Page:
did not believe it impossible to realize upon our globe among educated men. The only difference between the language of nature and that of which our philosophers had conceived the idea is, that the former would be of less service in our terrestrial relations than in those in which we, are one day to stand, with the universality of beings, in that world in which all other worlds flow together, and in which we shall need means of communication much more extensive than those required by our ma-terial existence.
The philosophical moralist, who is fully convinced of the immortality of man, ought therefore to be convinced also of the actual existence of a language, quite distinct from that which consists in sounds which are articulated by means of the elasticity of the air, and which have merely a conventional meaning. The thinking moralist will easily believe that, even on our terrestrial globe, however material it may now be with its degraded inhabitants, there must have existed, in times of greater perfection, means of communication different from those which are of mere convention ; for, to establish conventions, it is absolutely necessary to be able previously to explain one's self. Rousseau advanced the greatest of paradoxes, when he said that the savage state was the primitive state of man : on the contrary, the savage state is nothing but the state of our greatest degradation, when, as we have become incapable of raising ourselves, God is obliged to come to our relief. All knowledge, says Plato, is remembrance, and all ignorance is forgetting. Primitively man must have been perfect, at least, in his kind; and consequently he must have had a perfect language, a language which can-not have been lost but in the lapse of ages, and of which the traces may be found, when Philosophy will direct her researches to that point.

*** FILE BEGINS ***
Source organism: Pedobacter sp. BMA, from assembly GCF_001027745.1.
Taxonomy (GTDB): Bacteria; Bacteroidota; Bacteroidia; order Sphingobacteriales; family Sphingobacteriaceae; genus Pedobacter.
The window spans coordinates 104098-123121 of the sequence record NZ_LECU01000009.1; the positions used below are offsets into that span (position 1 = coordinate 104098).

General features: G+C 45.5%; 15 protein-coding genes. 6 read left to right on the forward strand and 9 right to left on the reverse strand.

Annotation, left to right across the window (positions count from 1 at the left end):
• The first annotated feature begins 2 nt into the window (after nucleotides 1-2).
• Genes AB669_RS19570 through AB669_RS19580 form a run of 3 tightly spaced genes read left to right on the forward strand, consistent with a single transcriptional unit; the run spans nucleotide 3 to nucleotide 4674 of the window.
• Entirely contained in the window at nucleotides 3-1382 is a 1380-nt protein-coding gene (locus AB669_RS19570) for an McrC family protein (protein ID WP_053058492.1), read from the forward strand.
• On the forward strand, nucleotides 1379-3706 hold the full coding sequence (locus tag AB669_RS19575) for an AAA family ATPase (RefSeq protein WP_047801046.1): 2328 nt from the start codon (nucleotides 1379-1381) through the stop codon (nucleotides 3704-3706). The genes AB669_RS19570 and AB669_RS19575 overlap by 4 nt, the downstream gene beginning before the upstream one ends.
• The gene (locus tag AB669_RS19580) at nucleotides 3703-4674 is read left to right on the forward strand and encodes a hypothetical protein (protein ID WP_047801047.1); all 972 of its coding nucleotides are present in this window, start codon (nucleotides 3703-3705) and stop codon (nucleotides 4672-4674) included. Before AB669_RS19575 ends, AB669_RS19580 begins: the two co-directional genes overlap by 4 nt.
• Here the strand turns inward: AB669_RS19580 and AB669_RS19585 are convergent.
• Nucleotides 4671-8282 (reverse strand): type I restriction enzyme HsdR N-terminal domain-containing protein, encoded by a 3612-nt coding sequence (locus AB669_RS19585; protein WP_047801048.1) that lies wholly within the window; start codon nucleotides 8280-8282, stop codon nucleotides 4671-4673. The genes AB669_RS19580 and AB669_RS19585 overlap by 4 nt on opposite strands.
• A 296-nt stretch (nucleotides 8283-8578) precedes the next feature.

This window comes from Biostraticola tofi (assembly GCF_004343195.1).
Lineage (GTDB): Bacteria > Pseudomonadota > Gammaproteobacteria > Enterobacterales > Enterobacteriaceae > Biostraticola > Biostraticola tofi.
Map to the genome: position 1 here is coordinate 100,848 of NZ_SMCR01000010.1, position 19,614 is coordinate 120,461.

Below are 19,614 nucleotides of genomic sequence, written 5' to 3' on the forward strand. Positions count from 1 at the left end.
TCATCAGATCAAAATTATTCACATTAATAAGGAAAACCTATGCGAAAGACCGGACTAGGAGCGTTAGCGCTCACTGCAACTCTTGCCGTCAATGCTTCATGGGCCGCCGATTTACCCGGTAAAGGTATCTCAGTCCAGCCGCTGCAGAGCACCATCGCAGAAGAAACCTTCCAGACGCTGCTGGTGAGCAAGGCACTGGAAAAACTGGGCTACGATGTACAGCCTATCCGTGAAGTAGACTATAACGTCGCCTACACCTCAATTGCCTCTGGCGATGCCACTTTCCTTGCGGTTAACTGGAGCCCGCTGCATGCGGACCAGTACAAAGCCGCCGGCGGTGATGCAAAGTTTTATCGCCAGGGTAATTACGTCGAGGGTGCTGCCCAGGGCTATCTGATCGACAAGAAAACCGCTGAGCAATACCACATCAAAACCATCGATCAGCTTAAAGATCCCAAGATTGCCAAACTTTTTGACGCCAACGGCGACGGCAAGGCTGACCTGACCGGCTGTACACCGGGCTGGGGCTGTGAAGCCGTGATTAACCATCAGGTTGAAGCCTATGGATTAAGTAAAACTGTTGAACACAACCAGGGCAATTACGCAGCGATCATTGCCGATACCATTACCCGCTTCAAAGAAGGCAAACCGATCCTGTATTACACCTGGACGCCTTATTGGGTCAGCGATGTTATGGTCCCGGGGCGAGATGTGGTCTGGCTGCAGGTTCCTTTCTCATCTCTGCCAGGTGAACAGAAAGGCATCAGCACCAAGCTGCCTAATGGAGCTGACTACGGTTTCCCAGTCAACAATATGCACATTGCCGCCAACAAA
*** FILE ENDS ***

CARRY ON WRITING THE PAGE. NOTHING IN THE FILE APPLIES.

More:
A general idea of the language of nature may be formed, from the application that we have made of its principles to a new explanation of several passages from the Holy Scriptures. We will here offer only a few preliminary reflections which may enable the reader to enter into our whole idea.
People generally have an idea, before they have reflected more -profoundly, that when God produced our visible universe, the choice that he made of forms and colors for animals, plants, and minerals, was entirely arbitrary on his part. But this idea is entirely false. Man may sometimes act from whim; God never can. The visible creation, then, can not, must not (if we may use such expressions) be anything but the exterior circumference of the invisible and metaphysical world ; and material objects are necessarily scoria of the substantial thoughts of the Creator ; scoria which must always preserve an exact relation to their first origin ; in other words, visible nature must have a spiritual and moral side. For God every thing is, every thing exists: "create" conveys not the same idea to him as to us. For God, to create is only to manifest. The universe, even in its minutest details, existed for God as really before the creation as after it, because it existed in him substantially, as the statue exists in the. block of marble from which the sculptor extracts it. By the creation, we only have been enabled to perceive externally a portion of the infinite riches existing in the divine essence. The perfect, especially, must have always thus existed in God. The imperfect alone can have received a kind